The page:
Action for Economic Reforms (AER) refutes the claim of House Ways and Means Chair Representative Joey Salceda that the crude oil refining industry makes up 5 to 6 percent of our country’s gross value added (GVA) in manufacturing.

In a statement published in BusinessMirror on February 22 (“Salceda defends CREATE perks for local oil refineries”), Salceda “noted that the crude oil refining industry contributes around 5 percent to six percent of the country’s total gross value added in the manufacturing sector.” This was Salceda’s defense of the provisions inserted in the bicameral conference committee of the Corporate Recovery and Tax Incentives for Enterprises (CREATE) Bill which exempt local refineries from paying taxes and duties on local crude oil imports.

These tax breaks were inserted in an attempt to prevent the permanent shutdown of the Petron refinery in Bataan, the last remaining oil refinery in the country, which has been suffering from weak refining margins. Salceda argued that the tax breaks will level the playing field for direct importers of finished petroleum products and local crude oil refiners, and that we would stand to lose 5-6% of gross value added in manufacturing should the Petron refinery close down.

Salceda posited that crude oil refining makes up 5-6% of our gross value added in the manufacturing sector. However, the gross value added of oil refining in the manufacturing sector is actually only 2.7% as of 2020 and has been on a steady decline for several years now. Oil refining only contributes around 0.6% to our gross domestic product (GDP).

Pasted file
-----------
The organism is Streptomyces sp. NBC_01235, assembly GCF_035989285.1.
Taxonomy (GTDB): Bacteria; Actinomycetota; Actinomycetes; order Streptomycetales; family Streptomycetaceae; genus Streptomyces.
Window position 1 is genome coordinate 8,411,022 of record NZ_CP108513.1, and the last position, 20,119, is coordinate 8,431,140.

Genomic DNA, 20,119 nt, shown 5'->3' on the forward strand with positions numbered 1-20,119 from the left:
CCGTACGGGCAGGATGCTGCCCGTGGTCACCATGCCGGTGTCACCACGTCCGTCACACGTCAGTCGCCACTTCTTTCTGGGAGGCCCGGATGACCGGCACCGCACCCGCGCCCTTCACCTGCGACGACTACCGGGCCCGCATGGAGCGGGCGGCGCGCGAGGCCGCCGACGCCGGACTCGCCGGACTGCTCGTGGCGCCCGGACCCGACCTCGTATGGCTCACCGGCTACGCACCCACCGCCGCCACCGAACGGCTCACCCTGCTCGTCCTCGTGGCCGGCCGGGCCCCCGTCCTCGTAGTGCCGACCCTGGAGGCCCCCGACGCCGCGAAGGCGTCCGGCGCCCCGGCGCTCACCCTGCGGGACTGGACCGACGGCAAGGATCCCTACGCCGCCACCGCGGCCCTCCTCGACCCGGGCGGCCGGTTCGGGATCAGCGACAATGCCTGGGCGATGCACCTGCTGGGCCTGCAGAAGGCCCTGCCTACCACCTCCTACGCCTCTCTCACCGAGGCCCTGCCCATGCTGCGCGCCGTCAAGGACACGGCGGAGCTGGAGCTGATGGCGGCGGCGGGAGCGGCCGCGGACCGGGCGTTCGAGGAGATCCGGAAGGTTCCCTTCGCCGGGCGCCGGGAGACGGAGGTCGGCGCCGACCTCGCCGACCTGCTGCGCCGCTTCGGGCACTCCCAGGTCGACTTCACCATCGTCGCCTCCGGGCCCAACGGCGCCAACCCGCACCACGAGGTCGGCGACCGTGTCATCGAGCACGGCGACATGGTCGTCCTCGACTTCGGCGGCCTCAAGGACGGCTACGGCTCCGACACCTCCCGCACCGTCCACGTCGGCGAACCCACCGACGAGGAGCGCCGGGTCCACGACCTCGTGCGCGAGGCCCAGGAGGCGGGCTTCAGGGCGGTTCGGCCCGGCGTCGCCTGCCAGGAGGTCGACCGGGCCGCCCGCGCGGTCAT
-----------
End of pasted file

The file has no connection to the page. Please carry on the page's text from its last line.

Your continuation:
Petron is not a vital corporation that deserves tax breaks, as shown by its measly contribution to the gross value added of the manufacturing sector. Furthermore, the tax breaks inserted in CREATE will not keep the refinery open in the long run, as the shutdown of our oil refineries is not due to the tax regime, but due to our lack of economies of scale to be competitive in oil refining. Our country also needs to wean itself away from fossil fuel, as the rest of the world lowers its carbon footprint and shifts to renewable energy.

We call on President Rodrigo Duterte to exercise a line item veto on the CREATE provisions giving tax breaks to local crude oil refiners and inserting crude oil refining in the Strategic Investment Priority Plan (SIPP). These misguided insertions give undue advantage to one company and run counter to CREATE’s objective of making incentives transparent and economically justifiable.